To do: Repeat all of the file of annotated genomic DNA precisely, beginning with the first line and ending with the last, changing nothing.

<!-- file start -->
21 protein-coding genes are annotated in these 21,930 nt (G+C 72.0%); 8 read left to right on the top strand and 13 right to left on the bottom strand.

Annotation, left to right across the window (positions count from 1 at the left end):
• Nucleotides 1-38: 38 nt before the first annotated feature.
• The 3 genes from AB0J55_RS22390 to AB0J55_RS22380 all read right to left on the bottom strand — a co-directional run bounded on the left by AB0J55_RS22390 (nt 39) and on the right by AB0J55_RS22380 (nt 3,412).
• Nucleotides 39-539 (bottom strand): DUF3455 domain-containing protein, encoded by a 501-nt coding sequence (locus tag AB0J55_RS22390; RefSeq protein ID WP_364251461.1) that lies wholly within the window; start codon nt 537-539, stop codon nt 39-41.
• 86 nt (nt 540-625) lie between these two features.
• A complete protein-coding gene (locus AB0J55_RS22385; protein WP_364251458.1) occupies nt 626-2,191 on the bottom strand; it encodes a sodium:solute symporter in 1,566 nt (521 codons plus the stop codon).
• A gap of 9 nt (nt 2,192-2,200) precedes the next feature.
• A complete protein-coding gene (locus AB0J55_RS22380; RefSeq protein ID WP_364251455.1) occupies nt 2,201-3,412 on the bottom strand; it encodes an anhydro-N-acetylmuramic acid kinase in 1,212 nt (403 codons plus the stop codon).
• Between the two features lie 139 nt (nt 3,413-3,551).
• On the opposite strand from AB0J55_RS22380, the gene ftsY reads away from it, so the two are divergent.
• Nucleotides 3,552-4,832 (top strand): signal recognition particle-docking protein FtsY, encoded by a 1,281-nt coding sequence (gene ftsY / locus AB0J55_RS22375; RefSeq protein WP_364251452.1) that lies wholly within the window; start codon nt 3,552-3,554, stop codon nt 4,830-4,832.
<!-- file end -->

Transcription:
21 protein-coding genes are annotated in these 21,930 nt (G+C 72.0%); 8 read left to right on the top strand and 13 right to left on the bottom strand.

Annotation, left to right across the window (positions count from 1 at the left end):
• Nucleotides 1-38: 38 nt before the first annotated feature.
• The 3 genes from AB0J55_RS22390 to AB0J55_RS22380 all read right to left on the bottom strand — a co-directional run bounded on the left by AB0J55_RS22390 (nt 39) and on the right by AB0J55_RS22380 (nt 3,412).
• Nucleotides 39-539 (bottom strand): DUF3455 domain-containing protein, encoded by a 501-nt coding sequence (locus tag AB0J55_RS22390; RefSeq protein ID WP_364251461.1) that lies wholly within the window; start codon nt 537-539, stop codon nt 39-41.
• 86 nt (nt 540-625) lie between these two features.
• A complete protein-coding gene (locus AB0J55_RS22385; protein WP_364251458.1) occupies nt 626-2,191 on the bottom strand; it encodes a sodium:solute symporter in 1,566 nt (521 codons plus the stop codon).
• A gap of 9 nt (nt 2,192-2,200) precedes the next feature.
• A complete protein-coding gene (locus AB0J55_RS22380; RefSeq protein ID WP_364251455.1) occupies nt 2,201-3,412 on the bottom strand; it encodes an anhydro-N-acetylmuramic acid kinase in 1,212 nt (403 codons plus the stop codon).
• Between the two features lie 139 nt (nt 3,413-3,551).
• On the opposite strand from AB0J55_RS22380, the gene ftsY reads away from it, so the two are divergent.
• Nucleotides 3,552-4,832 (top strand): signal recognition particle-docking protein FtsY, encoded by a 1,281-nt coding sequence (gene ftsY / locus AB0J55_RS22375; RefSeq protein WP_364251452.1) that lies wholly within the window; start codon nt 3,552-3,554, stop codon nt 4,830-4,832.